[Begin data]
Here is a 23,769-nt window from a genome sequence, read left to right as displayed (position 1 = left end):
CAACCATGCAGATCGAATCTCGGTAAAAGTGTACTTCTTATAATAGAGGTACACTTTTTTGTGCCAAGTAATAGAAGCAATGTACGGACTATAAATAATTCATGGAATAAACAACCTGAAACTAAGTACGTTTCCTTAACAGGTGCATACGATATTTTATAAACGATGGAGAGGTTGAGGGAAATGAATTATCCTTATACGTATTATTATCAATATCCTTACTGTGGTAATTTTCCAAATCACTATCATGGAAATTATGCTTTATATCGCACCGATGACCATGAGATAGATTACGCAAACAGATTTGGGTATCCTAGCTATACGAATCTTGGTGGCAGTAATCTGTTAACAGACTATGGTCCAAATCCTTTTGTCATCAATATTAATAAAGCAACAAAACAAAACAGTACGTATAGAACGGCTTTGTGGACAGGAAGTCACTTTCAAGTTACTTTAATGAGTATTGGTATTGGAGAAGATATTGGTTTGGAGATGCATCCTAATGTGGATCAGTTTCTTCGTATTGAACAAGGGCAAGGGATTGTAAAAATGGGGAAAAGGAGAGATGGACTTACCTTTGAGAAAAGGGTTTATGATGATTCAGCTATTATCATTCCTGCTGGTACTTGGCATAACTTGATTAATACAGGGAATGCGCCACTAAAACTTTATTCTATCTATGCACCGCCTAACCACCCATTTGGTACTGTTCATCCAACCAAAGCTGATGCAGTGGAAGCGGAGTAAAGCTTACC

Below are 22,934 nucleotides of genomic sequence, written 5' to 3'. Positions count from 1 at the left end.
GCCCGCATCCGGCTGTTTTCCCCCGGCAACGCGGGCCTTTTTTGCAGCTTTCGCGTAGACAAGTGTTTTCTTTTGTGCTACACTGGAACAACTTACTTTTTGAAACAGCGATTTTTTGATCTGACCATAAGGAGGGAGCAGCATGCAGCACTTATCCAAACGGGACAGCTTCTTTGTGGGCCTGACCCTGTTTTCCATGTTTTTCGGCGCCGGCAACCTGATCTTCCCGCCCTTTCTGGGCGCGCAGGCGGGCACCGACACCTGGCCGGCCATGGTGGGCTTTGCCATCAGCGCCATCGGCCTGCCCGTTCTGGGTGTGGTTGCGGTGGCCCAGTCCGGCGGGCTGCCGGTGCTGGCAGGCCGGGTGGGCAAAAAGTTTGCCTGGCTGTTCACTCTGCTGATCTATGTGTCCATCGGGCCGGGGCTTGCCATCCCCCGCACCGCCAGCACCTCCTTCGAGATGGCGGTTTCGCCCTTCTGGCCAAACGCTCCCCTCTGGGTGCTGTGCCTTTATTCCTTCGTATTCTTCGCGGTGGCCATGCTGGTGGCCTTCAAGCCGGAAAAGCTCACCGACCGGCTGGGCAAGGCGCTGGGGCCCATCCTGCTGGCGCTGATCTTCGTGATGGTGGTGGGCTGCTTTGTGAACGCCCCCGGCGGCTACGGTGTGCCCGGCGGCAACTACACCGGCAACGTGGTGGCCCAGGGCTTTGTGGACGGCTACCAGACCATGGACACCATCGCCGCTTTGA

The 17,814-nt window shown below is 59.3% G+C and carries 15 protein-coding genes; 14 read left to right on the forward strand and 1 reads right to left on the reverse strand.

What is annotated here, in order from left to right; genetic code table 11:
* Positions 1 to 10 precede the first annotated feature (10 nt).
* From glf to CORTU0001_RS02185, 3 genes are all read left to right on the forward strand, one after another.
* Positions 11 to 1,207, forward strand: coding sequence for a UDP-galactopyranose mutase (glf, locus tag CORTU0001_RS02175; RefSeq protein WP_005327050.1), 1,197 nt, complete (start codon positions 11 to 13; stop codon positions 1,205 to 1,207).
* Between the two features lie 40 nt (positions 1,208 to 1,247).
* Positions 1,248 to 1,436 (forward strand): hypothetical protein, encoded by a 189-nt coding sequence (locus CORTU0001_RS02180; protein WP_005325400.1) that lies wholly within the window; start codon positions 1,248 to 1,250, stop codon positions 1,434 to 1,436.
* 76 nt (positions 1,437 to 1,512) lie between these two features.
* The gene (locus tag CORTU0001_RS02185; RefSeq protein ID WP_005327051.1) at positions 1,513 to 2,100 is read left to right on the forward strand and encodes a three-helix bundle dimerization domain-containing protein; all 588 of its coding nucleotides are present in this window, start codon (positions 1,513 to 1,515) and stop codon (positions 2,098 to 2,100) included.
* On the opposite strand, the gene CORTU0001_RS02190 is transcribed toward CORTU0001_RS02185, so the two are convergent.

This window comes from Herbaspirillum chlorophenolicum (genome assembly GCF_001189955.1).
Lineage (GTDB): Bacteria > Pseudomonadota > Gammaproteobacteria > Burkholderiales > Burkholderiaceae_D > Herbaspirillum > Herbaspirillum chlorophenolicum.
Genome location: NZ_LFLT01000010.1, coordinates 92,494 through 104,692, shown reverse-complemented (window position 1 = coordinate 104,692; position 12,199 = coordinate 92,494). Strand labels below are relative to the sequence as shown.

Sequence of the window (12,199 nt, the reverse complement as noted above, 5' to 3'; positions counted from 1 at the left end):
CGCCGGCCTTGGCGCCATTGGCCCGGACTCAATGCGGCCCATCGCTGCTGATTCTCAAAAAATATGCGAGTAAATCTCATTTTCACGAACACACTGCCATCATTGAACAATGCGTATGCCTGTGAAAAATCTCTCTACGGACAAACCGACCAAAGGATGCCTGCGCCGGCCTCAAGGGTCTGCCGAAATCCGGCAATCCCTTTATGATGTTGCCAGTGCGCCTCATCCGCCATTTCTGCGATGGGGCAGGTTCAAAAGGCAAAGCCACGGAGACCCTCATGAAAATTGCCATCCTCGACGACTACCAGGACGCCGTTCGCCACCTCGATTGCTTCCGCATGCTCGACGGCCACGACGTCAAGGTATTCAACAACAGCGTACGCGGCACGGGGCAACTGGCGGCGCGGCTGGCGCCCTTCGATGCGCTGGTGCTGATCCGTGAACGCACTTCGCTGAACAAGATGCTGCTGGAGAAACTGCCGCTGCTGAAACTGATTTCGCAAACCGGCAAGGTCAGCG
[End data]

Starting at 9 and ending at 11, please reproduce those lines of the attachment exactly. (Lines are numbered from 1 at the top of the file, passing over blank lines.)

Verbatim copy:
* Positions 11 to 1,207, forward strand: coding sequence for a UDP-galactopyranose mutase (glf, locus tag CORTU0001_RS02175; RefSeq protein WP_005327050.1), 1,197 nt, complete (start codon positions 11 to 13; stop codon positions 1,205 to 1,207).
* Between the two features lie 40 nt (positions 1,208 to 1,247).
* Positions 1,248 to 1,436 (forward strand): hypothetical protein, encoded by a 189-nt coding sequence (locus CORTU0001_RS02180; protein WP_005325400.1) that lies wholly within the window; start codon positions 1,248 to 1,250, stop codon positions 1,434 to 1,436.